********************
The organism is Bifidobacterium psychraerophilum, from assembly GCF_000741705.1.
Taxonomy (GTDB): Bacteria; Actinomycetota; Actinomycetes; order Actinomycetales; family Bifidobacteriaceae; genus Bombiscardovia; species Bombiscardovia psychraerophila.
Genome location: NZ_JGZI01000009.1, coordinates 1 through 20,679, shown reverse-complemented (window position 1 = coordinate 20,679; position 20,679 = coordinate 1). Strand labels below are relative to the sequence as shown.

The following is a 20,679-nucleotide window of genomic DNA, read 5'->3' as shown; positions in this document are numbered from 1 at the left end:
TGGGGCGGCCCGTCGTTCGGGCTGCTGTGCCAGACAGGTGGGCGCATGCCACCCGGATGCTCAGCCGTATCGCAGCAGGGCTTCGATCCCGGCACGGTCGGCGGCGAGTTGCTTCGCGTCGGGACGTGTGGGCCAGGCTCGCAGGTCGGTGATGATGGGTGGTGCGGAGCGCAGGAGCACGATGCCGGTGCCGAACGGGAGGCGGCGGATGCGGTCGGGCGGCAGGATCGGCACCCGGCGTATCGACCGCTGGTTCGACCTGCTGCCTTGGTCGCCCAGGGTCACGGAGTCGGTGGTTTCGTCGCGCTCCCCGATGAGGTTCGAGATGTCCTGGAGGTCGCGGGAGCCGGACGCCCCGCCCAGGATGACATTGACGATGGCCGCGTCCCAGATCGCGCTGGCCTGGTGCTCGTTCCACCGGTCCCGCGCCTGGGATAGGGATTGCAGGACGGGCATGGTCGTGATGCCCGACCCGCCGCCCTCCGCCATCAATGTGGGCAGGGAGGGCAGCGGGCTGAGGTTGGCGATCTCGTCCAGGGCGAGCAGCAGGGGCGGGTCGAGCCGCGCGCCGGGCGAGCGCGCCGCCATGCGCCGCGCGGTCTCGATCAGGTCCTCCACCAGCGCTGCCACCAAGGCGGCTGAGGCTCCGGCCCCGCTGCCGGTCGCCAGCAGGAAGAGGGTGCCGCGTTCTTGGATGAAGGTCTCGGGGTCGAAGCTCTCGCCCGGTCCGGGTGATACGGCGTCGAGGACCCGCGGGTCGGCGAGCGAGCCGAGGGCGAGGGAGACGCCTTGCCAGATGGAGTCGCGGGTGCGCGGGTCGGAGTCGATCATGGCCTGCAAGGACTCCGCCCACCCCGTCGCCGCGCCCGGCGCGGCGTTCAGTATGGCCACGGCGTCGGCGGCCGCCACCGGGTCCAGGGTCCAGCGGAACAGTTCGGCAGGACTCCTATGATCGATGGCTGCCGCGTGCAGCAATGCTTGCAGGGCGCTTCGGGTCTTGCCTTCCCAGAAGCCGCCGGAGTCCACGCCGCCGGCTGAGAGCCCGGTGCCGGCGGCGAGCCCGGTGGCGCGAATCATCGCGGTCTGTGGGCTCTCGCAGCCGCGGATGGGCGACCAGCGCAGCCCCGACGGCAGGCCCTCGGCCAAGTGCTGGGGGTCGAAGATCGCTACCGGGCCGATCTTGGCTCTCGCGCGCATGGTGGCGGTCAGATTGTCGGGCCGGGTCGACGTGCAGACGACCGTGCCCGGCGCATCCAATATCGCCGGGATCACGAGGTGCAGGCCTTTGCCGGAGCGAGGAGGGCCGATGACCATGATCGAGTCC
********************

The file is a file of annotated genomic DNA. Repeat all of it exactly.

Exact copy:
The organism is Bifidobacterium psychraerophilum, from assembly GCF_000741705.1.
Taxonomy (GTDB): Bacteria; Actinomycetota; Actinomycetes; order Actinomycetales; family Bifidobacteriaceae; genus Bombiscardovia; species Bombiscardovia psychraerophila.
Genome location: NZ_JGZI01000009.1, coordinates 1 through 20,679, shown reverse-complemented (window position 1 = coordinate 20,679; position 20,679 = coordinate 1). Strand labels below are relative to the sequence as shown.

The following is a 20,679-nucleotide window of genomic DNA, read 5'->3' as shown; positions in this document are numbered from 1 at the left end:
TGGGGCGGCCCGTCGTTCGGGCTGCTGTGCCAGACAGGTGGGCGCATGCCACCCGGATGCTCAGCCGTATCGCAGCAGGGCTTCGATCCCGGCACGGTCGGCGGCGAGTTGCTTCGCGTCGGGACGTGTGGGCCAGGCTCGCAGGTCGGTGATGATGGGTGGTGCGGAGCGCAGGAGCACGATGCCGGTGCCGAACGGGAGGCGGCGGATGCGGTCGGGCGGCAGGATCGGCACCCGGCGTATCGACCGCTGGTTCGACCTGCTGCCTTGGTCGCCCAGGGTCACGGAGTCGGTGGTTTCGTCGCGCTCCCCGATGAGGTTCGAGATGTCCTGGAGGTCGCGGGAGCCGGACGCCCCGCCCAGGATGACATTGACGATGGCCGCGTCCCAGATCGCGCTGGCCTGGTGCTCGTTCCACCGGTCCCGCGCCTGGGATAGGGATTGCAGGACGGGCATGGTCGTGATGCCCGACCCGCCGCCCTCCGCCATCAATGTGGGCAGGGAGGGCAGCGGGCTGAGGTTGGCGATCTCGTCCAGGGCGAGCAGCAGGGGCGGGTCGAGCCGCGCGCCGGGCGAGCGCGCCGCCATGCGCCGCGCGGTCTCGATCAGGTCCTCCACCAGCGCTGCCACCAAGGCGGCTGAGGCTCCGGCCCCGCTGCCGGTCGCCAGCAGGAAGAGGGTGCCGCGTTCTTGGATGAAGGTCTCGGGGTCGAAGCTCTCGCCCGGTCCGGGTGATACGGCGTCGAGGACCCGCGGGTCGGCGAGCGAGCCGAGGGCGAGGGAGACGCCTTGCCAGATGGAGTCGCGGGTGCGCGGGTCGGAGTCGATCATGGCCTGCAAGGACTCCGCCCACCCCGTCGCCGCGCCCGGCGCGGCGTTCAGTATGGCCACGGCGTCGGCGGCCGCCACCGGGTCCAGGGTCCAGCGGAACAGTTCGGCAGGACTCCTATGATCGATGGCTGCCGCGTGCAGCAATGCTTGCAGGGCGCTTCGGGTCTTGCCTTCCCAGAAGCCGCCGGAGTCCACGCCGCCGGCTGAGAGCCCGGTGCCGGCGGCGAGCCCGGTGGCGCGAATCATCGCGGTCTGTGGGCTCTCGCAGCCGCGGATGGGCGACCAGCGCAGCCCCGACGGCAGGCCCTCGGCCAAGTGCTGGGGGTCGAAGATCGCTACCGGGCCGATCTTGGCTCTCGCGCGCATGGTGGCGGTCAGATTGTCGGGCCGGGTCGACGTGCAGACGACCGTGCCCGGCGCATCCAATATCGCCGGGATCACGAGGTGCAGGCCTTTGCCGGAGCGAGGAGGGCCGATGACCATGATCGAGTCC